By Jonah Morgan
After being the first English Language media to report (see our October 25th entry) Souseki Natsume’s novel Ten Nights Of Dream (Yume Juya) (www.yume-juya.jp) would be adapted to film back in 2005, catching the world premiere screening while attending the 19th Tokyo International Film Festival in October, 2006 was very high on my list of priorities.This movie had simply not gotten 1/10th the attention I thought it deserved in the mainstream international entertainment press or even our own circle of anime and manga media. On the whole this has held true until this very writing 3 months later. In the interim, the theatrical opening in Japan has been planned for January, 27th, 2007. Its my hope that after it actually gets out into theaters where masses can see it, its notoriety will quickly grow. Ten Nights’ emergence should be highly significant to followers of Japanese Popular Culture, you need look no further than the panoply of eclectic crossmedia talent which has been assembled to be involved in the project.
Directors include: Jissoji Akio (Doomed Megalopolis, Ultraman), Ichikawa Kon (Harp Of Burma, The Maki Sisters, Dora-Heita), Shimizu Takashi (Juon, Grudge), Shimizu Atsushi (Snake Woman), Toyoshima Keisuke (Shin Mimi-Bukuro), Matsuo Suzuki (Otaku’s In Love), Amano Yoshitaka (Vampire Hunter D, Final Fantasy), Kawahara Shimmei (Andoromedia VFX Creator), Yamashita Nobuhiro (Linda, Linda, Linda, Ramblers), Nishikawa Miwa (Sway, Wild Berried), Yamaguchi Yudai (Battlefield Stadium). Actors and actresses include: Kyoko Koizumi (Choushojo Reiko, Onmyouji), Koji Yamamoto, UJIKI Tsuyoshi, ICHIKAWA Mikako, ABE Sadao, FUJIOKA Hiroshi, OGAWA Tamaki, Pierre TAKI, ISHIZAKA Koji, Kenichi Matsuyama (Death Note), Matsuo Suzuki (Night Head, Gensou Midnight, Koisuru Youchuu).
Producer Nikkatsu’s official writeup summary for the TIFF program book describes the film in the following way:“A hundred years ago Soseki Natsume challenged us all by saying “I am an ambitious man who wants the people of 100 years hence to solve my riddle” (Quoted from a letter to Sohei Morita on 22nd October 1906.) The resulting omnibus film “YUMEJUYA” brings forth an amazing labyrinth of entertainment brought to life by a selection of Japan’s greatest living directors of film. Their bold interpretations imaginative presentation and fantastic visuals actually solve Soseki’s century old riddle and present their audience with a beautiful world of immortal fantasy as so keenly depicted in Soseki’s masterpiece “Ten Nights of Dream.”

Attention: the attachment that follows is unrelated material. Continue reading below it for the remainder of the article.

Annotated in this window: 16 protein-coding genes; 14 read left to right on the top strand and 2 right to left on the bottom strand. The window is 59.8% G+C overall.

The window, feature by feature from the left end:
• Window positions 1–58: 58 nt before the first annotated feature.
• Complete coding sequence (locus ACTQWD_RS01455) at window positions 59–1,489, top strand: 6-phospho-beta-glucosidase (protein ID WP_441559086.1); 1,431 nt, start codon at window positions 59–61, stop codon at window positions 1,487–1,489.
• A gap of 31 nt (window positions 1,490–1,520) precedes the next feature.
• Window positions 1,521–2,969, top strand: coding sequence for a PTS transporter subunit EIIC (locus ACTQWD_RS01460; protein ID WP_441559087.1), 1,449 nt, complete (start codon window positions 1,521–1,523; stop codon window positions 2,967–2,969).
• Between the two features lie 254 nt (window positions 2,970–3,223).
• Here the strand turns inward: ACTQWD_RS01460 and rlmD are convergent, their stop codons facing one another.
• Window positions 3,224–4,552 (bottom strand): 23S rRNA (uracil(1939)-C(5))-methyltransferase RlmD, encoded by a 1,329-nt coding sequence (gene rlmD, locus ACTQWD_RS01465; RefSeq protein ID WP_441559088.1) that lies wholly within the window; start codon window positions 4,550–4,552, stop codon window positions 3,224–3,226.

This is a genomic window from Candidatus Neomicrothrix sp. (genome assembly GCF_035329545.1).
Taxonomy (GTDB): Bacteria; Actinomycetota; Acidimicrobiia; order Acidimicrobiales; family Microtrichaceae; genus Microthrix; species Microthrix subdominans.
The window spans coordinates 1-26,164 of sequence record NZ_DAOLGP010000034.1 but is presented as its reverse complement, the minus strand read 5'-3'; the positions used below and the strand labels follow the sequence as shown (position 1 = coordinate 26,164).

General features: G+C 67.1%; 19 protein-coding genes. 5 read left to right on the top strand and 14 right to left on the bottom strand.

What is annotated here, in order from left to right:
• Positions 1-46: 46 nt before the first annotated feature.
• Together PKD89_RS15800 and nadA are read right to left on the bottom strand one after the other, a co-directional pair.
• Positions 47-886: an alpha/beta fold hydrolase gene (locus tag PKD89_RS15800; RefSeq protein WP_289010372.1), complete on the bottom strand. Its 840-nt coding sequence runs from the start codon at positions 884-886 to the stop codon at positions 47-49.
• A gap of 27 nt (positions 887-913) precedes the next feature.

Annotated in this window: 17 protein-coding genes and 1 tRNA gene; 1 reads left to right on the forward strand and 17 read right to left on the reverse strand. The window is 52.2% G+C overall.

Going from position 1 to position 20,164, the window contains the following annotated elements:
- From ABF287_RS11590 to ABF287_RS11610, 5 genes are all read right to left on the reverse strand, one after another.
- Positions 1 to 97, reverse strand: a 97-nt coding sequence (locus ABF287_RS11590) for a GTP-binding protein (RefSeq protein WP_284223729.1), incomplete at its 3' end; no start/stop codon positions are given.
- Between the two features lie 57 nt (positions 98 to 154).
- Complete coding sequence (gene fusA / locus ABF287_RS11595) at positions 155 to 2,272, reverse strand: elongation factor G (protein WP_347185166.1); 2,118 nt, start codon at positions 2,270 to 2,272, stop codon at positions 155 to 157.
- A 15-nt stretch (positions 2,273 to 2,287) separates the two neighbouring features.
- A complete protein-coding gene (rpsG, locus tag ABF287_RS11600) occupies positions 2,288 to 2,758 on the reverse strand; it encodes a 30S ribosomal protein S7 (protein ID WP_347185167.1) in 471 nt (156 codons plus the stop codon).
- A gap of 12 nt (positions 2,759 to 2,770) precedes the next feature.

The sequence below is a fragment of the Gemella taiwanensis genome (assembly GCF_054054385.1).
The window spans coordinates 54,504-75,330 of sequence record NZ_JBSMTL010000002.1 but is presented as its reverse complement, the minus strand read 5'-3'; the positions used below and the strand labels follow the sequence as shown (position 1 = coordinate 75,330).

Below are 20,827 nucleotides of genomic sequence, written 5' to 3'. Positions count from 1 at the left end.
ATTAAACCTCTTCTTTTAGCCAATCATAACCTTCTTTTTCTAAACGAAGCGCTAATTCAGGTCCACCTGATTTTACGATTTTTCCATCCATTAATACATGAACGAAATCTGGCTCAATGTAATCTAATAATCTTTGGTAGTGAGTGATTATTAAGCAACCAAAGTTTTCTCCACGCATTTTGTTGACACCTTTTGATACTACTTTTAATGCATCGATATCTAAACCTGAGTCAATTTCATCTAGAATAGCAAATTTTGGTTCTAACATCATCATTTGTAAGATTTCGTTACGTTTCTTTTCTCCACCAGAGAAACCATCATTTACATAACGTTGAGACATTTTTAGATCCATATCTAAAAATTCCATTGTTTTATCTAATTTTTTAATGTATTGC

What really drew my attention going in was the fact that some of the 110 minute film’s 10 segments would use different techniques including silent film, black and white color and 2d+3DCG animation. Yoshitaka Amano and Simmei Kawahara jointly produced the most powerful of these in an utterly mind blowing example surrealistic animation. The version of Ten Nights screened at TIFF was qualified as the TIFF Special Version, this was because there were only 9 segments presented. The 3rd Night segment directed by Takashi Shimizu (Juon) was still in production at the time and would make it into the final cut. A number of the featurettes had been shot the year before in 2005.
The screening was held in the smaller Toho Roppongi Hills theater 7, to a capacity crowd. I actually noticed a few gaijin had strayed in to see this one. TIFF listed this movie as being in its Special Screenings section. Before the start though, an official stage greeting took place. 7 men and a woman filed onto the platform in front of the large movie screen. Sadly, Nobuhiro Yamashita, Akio Jissoji, Kon Ichikawa and Yoshitaka Amano were the only directors of the 11 who worked on the project not to appear here. 90 year old Ichikawa’s reason was because he was handling something at the festival related to his remade Murder Of The Inugami Clan (which also was showing there). Sadly, Jissoji’s reason was because of health and he ended up dying about a month later on November 26th, 2006 of stomach cancer.
The moderator welcomed everyone and even made a comment about the large number of tickets sold for the showing. He added the riddle posed by the original author 100 years ago would be answered tonight. Each director was asked to give comments on their respective segment and the original author’s fiction. Takashi Shimizu of Grudge fame said he had read the book along time ago and personally wanted to do an adaptation the 3rd night story. Simmei Kawahara who co-directed the 7th night story with Yoshitaka Amano said the original plot was able to transferred fairly easy to animation.
The movie itself is wonderful, and a truly powerful assembly of so many different types of Japanese storytelling. An underground sleeper… cult classic in the making…. although mostly live action, manga and anime fans around the world will really get into this one when given the chance. You can view the original trailer in Windows Media format here and the second more revealing trailer at Internet TVMovie Guide here.